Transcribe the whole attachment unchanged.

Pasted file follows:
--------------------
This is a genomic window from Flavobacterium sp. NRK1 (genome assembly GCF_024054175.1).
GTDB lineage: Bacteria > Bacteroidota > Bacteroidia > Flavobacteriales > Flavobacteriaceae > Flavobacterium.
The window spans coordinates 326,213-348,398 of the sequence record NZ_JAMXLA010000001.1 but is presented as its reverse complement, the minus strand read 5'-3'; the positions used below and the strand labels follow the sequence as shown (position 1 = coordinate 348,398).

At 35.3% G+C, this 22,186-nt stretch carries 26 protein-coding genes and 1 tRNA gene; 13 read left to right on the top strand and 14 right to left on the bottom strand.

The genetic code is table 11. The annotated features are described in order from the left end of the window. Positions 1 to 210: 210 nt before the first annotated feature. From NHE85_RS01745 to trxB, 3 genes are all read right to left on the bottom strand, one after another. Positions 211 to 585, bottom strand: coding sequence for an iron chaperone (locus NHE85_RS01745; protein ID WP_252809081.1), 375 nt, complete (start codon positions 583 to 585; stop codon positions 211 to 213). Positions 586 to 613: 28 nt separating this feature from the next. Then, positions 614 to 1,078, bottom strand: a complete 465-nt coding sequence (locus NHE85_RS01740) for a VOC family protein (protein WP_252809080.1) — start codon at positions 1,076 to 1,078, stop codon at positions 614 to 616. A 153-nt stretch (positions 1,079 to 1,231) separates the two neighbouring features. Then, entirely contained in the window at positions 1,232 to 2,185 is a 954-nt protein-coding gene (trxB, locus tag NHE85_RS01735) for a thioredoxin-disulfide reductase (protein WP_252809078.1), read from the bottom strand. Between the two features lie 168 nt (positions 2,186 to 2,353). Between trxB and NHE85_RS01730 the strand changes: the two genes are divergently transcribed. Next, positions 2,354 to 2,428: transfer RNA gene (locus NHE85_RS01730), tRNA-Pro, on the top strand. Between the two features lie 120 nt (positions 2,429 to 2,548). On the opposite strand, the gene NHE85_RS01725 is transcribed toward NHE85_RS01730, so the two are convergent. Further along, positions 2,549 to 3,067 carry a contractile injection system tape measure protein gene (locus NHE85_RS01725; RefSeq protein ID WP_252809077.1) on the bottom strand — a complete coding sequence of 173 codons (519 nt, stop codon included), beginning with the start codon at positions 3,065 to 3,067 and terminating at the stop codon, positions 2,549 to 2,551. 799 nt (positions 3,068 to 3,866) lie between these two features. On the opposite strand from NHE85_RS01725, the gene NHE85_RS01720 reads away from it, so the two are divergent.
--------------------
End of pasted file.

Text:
This is a genomic window from Flavobacterium sp. NRK1 (genome assembly GCF_024054175.1).
GTDB lineage: Bacteria > Bacteroidota > Bacteroidia > Flavobacteriales > Flavobacteriaceae > Flavobacterium.
The window spans coordinates 326,213-348,398 of the sequence record NZ_JAMXLA010000001.1 but is presented as its reverse complement, the minus strand read 5'-3'; the positions used below and the strand labels follow the sequence as shown (position 1 = coordinate 348,398).

At 35.3% G+C, this 22,186-nt stretch carries 26 protein-coding genes and 1 tRNA gene; 13 read left to right on the top strand and 14 right to left on the bottom strand.

The genetic code is table 11. The annotated features are described in order from the left end of the window. Positions 1 to 210: 210 nt before the first annotated feature. From NHE85_RS01745 to trxB, 3 genes are all read right to left on the bottom strand, one after another. Positions 211 to 585, bottom strand: coding sequence for an iron chaperone (locus NHE85_RS01745; protein ID WP_252809081.1), 375 nt, complete (start codon positions 583 to 585; stop codon positions 211 to 213). Positions 586 to 613: 28 nt separating this feature from the next. Then, positions 614 to 1,078, bottom strand: a complete 465-nt coding sequence (locus NHE85_RS01740) for a VOC family protein (protein WP_252809080.1) — start codon at positions 1,076 to 1,078, stop codon at positions 614 to 616. A 153-nt stretch (positions 1,079 to 1,231) separates the two neighbouring features. Then, entirely contained in the window at positions 1,232 to 2,185 is a 954-nt protein-coding gene (trxB, locus tag NHE85_RS01735) for a thioredoxin-disulfide reductase (protein WP_252809078.1), read from the bottom strand. Between the two features lie 168 nt (positions 2,186 to 2,353). Between trxB and NHE85_RS01730 the strand changes: the two genes are divergently transcribed. Next, positions 2,354 to 2,428: transfer RNA gene (locus NHE85_RS01730), tRNA-Pro, on the top strand. Between the two features lie 120 nt (positions 2,429 to 2,548). On the opposite strand, the gene NHE85_RS01725 is transcribed toward NHE85_RS01730, so the two are convergent. Further along, positions 2,549 to 3,067 carry a contractile injection system tape measure protein gene (locus NHE85_RS01725; RefSeq protein ID WP_252809077.1) on the bottom strand — a complete coding sequence of 173 codons (519 nt, stop codon included), beginning with the start codon at positions 3,065 to 3,067 and terminating at the stop codon, positions 2,549 to 2,551. 799 nt (positions 3,068 to 3,866) lie between these two features. On the opposite strand from NHE85_RS01725, the gene NHE85_RS01720 reads away from it, so the two are divergent.